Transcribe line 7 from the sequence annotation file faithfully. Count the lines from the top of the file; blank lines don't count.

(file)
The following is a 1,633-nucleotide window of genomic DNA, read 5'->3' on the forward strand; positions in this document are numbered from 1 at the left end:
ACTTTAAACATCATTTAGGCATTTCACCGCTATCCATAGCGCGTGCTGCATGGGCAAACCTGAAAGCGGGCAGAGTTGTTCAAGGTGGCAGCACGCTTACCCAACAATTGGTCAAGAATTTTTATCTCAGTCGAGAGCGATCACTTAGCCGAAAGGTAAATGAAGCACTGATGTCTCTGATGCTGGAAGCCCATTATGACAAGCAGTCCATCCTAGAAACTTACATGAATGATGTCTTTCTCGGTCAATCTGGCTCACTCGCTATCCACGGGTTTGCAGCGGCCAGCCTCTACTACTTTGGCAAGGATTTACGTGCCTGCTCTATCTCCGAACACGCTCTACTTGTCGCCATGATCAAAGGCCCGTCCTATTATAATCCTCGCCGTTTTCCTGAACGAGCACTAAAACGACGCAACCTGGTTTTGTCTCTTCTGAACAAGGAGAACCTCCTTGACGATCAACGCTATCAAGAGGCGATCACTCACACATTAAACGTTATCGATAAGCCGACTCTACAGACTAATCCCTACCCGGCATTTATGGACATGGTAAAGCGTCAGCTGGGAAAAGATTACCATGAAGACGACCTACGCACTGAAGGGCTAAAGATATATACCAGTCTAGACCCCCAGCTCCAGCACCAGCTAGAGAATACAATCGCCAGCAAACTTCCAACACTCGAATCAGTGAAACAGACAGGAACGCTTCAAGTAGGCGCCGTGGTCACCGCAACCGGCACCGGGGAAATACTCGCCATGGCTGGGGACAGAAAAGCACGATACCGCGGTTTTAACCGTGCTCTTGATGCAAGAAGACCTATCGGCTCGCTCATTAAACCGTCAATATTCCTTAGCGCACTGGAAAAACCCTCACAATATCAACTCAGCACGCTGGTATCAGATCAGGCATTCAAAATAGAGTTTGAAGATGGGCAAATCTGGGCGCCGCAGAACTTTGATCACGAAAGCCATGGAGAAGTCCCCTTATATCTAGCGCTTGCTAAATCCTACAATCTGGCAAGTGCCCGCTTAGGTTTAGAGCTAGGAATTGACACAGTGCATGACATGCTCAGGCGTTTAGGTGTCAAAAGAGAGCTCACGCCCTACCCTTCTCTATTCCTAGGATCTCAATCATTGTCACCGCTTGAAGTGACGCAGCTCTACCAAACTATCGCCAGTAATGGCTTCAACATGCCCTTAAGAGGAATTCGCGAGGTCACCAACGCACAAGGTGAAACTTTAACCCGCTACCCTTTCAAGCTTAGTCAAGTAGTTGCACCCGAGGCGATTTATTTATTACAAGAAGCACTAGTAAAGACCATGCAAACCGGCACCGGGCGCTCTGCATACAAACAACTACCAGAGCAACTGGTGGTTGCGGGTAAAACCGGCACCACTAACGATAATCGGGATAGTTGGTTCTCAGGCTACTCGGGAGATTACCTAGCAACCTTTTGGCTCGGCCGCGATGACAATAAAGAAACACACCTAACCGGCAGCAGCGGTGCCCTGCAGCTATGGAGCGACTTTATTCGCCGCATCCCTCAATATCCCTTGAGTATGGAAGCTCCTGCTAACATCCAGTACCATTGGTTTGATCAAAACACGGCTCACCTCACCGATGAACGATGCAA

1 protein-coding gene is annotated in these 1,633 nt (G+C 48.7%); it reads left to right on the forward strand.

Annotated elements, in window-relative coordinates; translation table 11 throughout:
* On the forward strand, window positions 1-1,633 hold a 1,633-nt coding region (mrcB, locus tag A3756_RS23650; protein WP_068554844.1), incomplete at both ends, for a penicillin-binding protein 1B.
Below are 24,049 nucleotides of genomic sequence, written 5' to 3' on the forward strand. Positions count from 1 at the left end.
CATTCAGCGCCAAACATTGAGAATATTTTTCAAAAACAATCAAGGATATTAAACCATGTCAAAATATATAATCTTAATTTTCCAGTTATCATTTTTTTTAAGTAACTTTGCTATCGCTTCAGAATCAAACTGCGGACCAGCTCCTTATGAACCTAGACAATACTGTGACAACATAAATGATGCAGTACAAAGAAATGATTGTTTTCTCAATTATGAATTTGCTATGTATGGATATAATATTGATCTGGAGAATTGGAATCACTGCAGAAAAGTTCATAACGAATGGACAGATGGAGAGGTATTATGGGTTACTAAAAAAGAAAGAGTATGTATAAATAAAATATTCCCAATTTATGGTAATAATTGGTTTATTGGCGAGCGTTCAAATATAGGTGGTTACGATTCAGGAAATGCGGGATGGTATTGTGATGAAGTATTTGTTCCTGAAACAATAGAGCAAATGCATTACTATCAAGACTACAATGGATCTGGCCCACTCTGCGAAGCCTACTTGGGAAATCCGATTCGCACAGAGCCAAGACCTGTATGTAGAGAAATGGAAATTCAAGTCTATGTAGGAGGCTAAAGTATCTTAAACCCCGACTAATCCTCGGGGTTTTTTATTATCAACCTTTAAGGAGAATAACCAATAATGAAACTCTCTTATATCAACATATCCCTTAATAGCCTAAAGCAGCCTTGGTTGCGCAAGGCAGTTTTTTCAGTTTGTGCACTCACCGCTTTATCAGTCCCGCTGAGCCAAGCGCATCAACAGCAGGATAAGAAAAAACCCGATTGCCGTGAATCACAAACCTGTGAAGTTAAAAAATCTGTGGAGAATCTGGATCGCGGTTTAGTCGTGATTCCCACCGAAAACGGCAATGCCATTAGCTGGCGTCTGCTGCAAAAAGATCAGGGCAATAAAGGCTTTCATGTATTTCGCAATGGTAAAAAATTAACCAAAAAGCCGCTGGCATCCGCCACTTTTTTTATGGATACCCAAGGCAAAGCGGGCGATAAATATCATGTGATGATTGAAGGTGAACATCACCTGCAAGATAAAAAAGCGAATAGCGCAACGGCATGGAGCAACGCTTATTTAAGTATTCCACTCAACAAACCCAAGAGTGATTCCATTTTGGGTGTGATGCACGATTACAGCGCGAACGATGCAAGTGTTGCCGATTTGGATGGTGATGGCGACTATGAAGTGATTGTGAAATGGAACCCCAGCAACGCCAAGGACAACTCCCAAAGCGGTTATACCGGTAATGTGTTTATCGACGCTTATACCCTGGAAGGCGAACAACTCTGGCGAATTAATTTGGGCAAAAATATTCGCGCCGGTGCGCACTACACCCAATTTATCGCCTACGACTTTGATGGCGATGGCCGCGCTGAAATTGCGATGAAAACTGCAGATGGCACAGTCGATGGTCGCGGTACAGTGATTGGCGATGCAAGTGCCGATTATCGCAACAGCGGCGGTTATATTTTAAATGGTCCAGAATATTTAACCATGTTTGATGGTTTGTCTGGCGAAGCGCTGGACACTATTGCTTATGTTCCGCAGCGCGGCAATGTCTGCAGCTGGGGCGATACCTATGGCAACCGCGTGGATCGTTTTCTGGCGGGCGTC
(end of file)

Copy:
CATTCAGCGCCAAACATTGAGAATATTTTTCAAAAACAATCAAGGATATTAAACCATGTCAAAATATATAATCTTAATTTTCCAGTTATCATTTTTTTTAAGTAACTTTGCTATCGCTTCAGAATCAAACTGCGGACCAGCTCCTTATGAACCTAGACAATACTGTGACAACATAAATGATGCAGTACAAAGAAATGATTGTTTTCTCAATTATGAATTTGCTATGTATGGATATAATATTGATCTGGAGAATTGGAATCACTGCAGAAAAGTTCATAACGAATGGACAGATGGAGAGGTATTATGGGTTACTAAAAAAGAAAGAGTATGTATAAATAAAATATTCCCAATTTATGGTAATAATTGGTTTATTGGCGAGCGTTCAAATATAGGTGGTTACGATTCAGGAAATGCGGGATGGTATTGTGATGAAGTATTTGTTCCTGAAACAATAGAGCAAATGCATTACTATCAAGACTACAATGGATCTGGCCCACTCTGCGAAGCCTACTTGGGAAATCCGATTCGCACAGAGCCAAGACCTGTATGTAGAGAAATGGAAATTCAAGTCTATGTAGGAGGCTAAAGTATCTTAAACCCCGACTAATCCTCGGGGTTTTTTATTATCAACCTTTAAGGAGAATAACCAATAATGAAACTCTCTTATATCAACATATCCCTTAATAGCCTAAAGCAGCCTTGGTTGCGCAAGGCAGTTTTTTCAGTTTGTGCACTCACCGCTTTATCAGTCCCGCTGAGCCAAGCGCATCAACAGCAGGATAAGAAAAAACCCGATTGCCGTGAATCACAAACCTGTGAAGTTAAAAAATCTGTGGAGAATCTGGATCGCGGTTTAGTCGTGATTCCCACCGAAAACGGCAATGCCATTAGCTGGCGTCTGCTGCAAAAAGATCAGGGCAATAAAGGCTTTCATGTATTTCGCAATGGTAAAAAATTAACCAAAAAGCCGCTGGCATCCGCCACTTTTTTTATGGATACCCAAGGCAAAGCGGGCGATAAATATCATGTGATGATTGAAGGTGAACATCACCTGCAAGATAAAAAAGCGAATAGCGCAACGGCATGGAGCAACGCTTATTTAAGTATTCCACTCAACAAACCCAAGAGTGATTCCATTTTGGGTGTGATGCACGATTACAGCGCGAACGATGCAAGTGTTGCCGATTTGGATGGTGATGGCGACTATGAAGTGATTGTGAAATGGAACCCCAGCAACGCCAAGGACAACTCCCAAAGCGGTTATACCGGTAATGTGTTTATCGACGCTTATACCCTGGAAGGCGAACAACTCTGGCGAATTAATTTGGGCAAAAATATTCGCGCCGGTGCGCACTACACCCAATTTATCGCCTACGACTTTGATGGCGATGGCCGCGCTGAAATTGCGATGAAAACTGCAGATGGCACAGTCGATGGTCGCGGTACAGTGATTGGCGATGCAAGTGCCGATTATCGCAACAGCGGCGGTTATATTTTAAATGGTCCAGAATATTTAACCATGTTTGATGGTTTGTCTGGCGAAGCGCTGGACACTATTGCTTATGTTCCGCAGCGCGGCAATGTCTGCAGCTGGGGCGATACCTATGGCAACCGCGTGGATCGTTTTCTGGCGGGCGTC